Norwegian energy producer, Statoil, has acquired 12 percent working interest in Block 6 licence offshore Tanzania from operator Petrobras Tanzania Ltd.
According to the information published in the Norway Post, the company has acquired block 6, which covers 5,549 square kilometers in the Mafia basin offshore. It was established that the transaction is subject to the approval by the government of Tanzania.
However, when reached for comment on the matter, the Permanent Secretary in the Ministry of Energy and Minerals, Prof Justin Ntalikwa his office was not aware of the new business development between Statoil and Petrobras Tanzania Ltd.
He said there was nothing on his table related to acquire 12 percent working interest by Statoil from Petrobras Tanzania Ltd. “So far there is nothing new on my table regarding the said business, but we will deal with it when it reaches to our office,” said Prof Ntalikwa.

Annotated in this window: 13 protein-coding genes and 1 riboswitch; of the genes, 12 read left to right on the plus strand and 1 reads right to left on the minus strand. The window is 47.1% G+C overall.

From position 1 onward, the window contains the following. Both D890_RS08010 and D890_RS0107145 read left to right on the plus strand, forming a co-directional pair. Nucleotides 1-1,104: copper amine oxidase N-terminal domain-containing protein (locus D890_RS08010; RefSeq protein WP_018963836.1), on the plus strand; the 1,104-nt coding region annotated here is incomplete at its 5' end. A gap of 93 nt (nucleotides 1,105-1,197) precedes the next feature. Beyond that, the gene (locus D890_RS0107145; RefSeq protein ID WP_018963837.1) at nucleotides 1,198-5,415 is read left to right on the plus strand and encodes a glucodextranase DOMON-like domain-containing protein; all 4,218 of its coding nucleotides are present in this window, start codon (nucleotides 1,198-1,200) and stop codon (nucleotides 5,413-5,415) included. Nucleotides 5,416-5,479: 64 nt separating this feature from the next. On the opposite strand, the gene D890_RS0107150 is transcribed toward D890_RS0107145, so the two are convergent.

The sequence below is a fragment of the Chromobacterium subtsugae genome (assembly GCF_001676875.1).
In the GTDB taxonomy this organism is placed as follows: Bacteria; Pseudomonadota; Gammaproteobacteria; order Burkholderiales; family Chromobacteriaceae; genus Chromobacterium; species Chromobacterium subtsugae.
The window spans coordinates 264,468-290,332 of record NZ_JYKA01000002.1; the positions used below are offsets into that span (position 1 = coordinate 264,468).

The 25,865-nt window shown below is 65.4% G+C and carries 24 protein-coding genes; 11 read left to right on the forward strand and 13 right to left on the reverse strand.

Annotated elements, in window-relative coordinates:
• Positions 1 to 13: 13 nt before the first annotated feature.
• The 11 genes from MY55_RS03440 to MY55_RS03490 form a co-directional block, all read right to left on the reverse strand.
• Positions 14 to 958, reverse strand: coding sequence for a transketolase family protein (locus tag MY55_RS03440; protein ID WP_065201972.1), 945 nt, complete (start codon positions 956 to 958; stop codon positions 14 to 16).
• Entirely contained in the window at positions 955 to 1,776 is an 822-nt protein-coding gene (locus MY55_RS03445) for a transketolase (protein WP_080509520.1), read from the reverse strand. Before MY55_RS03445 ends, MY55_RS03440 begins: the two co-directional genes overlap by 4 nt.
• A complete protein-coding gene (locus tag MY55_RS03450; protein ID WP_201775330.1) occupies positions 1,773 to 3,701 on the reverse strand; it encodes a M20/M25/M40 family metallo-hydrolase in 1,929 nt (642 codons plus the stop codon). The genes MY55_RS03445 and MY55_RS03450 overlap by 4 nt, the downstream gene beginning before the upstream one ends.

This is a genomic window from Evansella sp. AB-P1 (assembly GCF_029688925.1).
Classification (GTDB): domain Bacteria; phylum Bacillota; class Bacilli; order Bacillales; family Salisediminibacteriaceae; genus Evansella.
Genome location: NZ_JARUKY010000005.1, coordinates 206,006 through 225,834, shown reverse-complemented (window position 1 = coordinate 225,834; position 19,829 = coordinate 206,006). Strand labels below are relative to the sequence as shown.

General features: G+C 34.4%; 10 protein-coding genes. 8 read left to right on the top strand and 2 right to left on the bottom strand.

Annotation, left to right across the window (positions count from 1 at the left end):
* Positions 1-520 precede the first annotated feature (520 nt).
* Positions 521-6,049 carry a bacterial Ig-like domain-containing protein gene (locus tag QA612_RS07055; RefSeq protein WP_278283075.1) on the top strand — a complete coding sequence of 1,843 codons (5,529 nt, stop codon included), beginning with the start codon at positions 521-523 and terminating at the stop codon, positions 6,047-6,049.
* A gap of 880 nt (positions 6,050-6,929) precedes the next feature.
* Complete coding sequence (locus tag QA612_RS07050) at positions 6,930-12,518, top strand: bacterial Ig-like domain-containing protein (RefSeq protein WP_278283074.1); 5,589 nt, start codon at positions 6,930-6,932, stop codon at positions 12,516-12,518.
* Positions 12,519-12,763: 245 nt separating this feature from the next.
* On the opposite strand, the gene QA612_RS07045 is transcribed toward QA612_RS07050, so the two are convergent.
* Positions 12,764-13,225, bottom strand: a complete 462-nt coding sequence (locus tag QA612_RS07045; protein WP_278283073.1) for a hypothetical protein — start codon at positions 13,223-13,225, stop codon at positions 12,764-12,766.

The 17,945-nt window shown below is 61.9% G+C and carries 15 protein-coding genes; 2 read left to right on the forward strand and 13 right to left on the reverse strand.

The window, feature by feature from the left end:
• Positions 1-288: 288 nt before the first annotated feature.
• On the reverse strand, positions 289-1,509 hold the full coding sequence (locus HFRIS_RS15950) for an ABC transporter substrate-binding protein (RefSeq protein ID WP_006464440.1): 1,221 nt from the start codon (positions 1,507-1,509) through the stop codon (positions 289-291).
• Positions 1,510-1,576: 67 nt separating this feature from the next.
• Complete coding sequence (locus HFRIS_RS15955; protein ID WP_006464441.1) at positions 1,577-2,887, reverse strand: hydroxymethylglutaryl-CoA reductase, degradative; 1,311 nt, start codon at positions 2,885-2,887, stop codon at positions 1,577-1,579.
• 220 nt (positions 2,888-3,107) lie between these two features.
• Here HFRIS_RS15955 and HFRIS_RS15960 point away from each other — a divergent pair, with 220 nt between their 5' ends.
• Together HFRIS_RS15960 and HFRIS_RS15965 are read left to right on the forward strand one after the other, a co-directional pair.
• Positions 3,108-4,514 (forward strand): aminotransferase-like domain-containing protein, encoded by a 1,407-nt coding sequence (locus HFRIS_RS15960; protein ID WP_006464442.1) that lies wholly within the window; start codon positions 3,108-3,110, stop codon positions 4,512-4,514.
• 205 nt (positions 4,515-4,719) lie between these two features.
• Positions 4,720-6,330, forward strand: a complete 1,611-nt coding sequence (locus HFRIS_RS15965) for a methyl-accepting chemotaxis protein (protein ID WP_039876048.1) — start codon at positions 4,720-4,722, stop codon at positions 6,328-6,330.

Block 6 covers 5,549 square kilometres in the Mafia basin offshore Tanzania, with a water depth of 1,800 metres. Block 6 is located approx.170 kilometres north of the Statoil-operated Block 2, where the company in 2012 and 2013 made three high-impact gas discoveries.
After the farm-in completion, operator Petrobras Tanzania Ltd will hold a 38 percent working interest, while the remaining 50 percent is held by Shell Deepwater Tanzania B.V. Statoil has been in the country since 2007.
In 2007 the company signed a production sharing agreement (PSA) for Block 2 with Tanzania Petroleum Corporation (TPDC). Statoil Tanzania .
AS is the operator with 65 percent working interest with ExxonMobil Exploration and Production Limited as a partner with 35 percent interest. The block covers an area of approximately 5,500 square kilometres and lies in water depths between 1,500 to 3,000 metres.
The company has made many discoveries since it started its operations in the country.
Apart from the 2012 and 2013 three high impact discoveries, the company recorded discoveries Piri and Giligiliani discoveries in 2014. In 2015 Statoil made the Mdalasini discovery. The discoveries combined have proved around 22 Tcf of in-place volumes and mark an important step towards a possible natural gas development in the country.
From: Daily News